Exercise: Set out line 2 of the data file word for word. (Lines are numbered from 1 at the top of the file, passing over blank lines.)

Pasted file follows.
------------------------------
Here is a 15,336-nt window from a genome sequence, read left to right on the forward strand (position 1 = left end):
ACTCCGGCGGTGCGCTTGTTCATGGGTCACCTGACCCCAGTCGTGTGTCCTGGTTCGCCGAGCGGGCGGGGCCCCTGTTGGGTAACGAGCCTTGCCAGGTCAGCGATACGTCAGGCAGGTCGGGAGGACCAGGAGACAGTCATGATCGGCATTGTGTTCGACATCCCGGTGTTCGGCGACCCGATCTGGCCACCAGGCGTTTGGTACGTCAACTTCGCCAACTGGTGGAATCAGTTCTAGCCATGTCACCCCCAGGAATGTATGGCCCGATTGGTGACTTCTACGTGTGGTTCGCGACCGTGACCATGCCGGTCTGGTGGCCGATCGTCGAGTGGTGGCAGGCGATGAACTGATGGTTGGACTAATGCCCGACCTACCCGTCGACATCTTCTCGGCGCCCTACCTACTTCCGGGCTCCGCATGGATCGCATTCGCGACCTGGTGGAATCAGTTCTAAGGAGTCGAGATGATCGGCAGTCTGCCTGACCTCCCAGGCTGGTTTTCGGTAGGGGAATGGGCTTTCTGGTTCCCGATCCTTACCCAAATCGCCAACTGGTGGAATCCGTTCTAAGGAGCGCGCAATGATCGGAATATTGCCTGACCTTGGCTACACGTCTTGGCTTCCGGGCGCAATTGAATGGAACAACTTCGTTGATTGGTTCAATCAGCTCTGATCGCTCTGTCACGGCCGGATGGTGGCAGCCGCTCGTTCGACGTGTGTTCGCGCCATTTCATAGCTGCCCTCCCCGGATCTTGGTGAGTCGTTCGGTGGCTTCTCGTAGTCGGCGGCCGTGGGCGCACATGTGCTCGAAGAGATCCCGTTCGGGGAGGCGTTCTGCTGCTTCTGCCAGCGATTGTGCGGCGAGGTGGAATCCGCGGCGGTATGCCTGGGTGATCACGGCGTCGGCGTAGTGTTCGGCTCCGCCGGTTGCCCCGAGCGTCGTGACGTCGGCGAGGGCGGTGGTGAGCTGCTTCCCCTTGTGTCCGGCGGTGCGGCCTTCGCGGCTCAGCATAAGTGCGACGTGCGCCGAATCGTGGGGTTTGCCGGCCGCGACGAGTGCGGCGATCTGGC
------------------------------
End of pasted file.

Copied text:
ACTCCGGCGGTGCGCTTGTTCATGGGTCACCTGACCCCAGTCGTGTGTCCTGGTTCGCCGAGCGGGCGGGGCCCCTGTTGGGTAACGAGCCTTGCCAGGTCAGCGATACGTCAGGCAGGTCGGGAGGACCAGGAGACAGTCATGATCGGCATTGTGTTCGACATCCCGGTGTTCGGCGACCCGATCTGGCCACCAGGCGTTTGGTACGTCAACTTCGCCAACTGGTGGAATCAGTTCTAGCCATGTCACCCCCAGGAATGTATGGCCCGATTGGTGACTTCTACGTGTGGTTCGCGACCGTGACCATGCCGGTCTGGTGGCCGATCGTCGAGTGGTGGCAGGCGATGAACTGATGGTTGGACTAATGCCCGACCTACCCGTCGACATCTTCTCGGCGCCCTACCTACTTCCGGGCTCCGCATGGATCGCATTCGCGACCTGGTGGAATCAGTTCTAAGGAGTCGAGATGATCGGCAGTCTGCCTGACCTCCCAGGCTGGTTTTCGGTAGGGGAATGGGCTTTCTGGTTCCCGATCCTTACCCAAATCGCCAACTGGTGGAATCCGTTCTAAGGAGCGCGCAATGATCGGAATATTGCCTGACCTTGGCTACACGTCTTGGCTTCCGGGCGCAATTGAATGGAACAACTTCGTTGATTGGTTCAATCAGCTCTGATCGCTCTGTCACGGCCGGATGGTGGCAGCCGCTCGTTCGACGTGTGTTCGCGCCATTTCATAGCTGCCCTCCCCGGATCTTGGTGAGTCGTTCGGTGGCTTCTCGTAGTCGGCGGCCGTGGGCGCACATGTGCTCGAAGAGATCCCGTTCGGGGAGGCGTTCTGCTGCTTCTGCCAGCGATTGTGCGGCGAGGTGGAATCCGCGGCGGTATGCCTGGGTGATCACGGCGTCGGCGTAGTGTTCGGCTCCGCCGGTTGCCCCGAGCGTCGTGACGTCGGCGAGGGCGGTGGTGAGCTGCTTCCCCTTGTGTCCGGCGGTGCGGCCTTCGCGGCTCAGCATAAGTGCGACGTGCGCCGAATCGTGGGGTTTGCCGGCCGCGACGAGTGCGGCGATCTGGC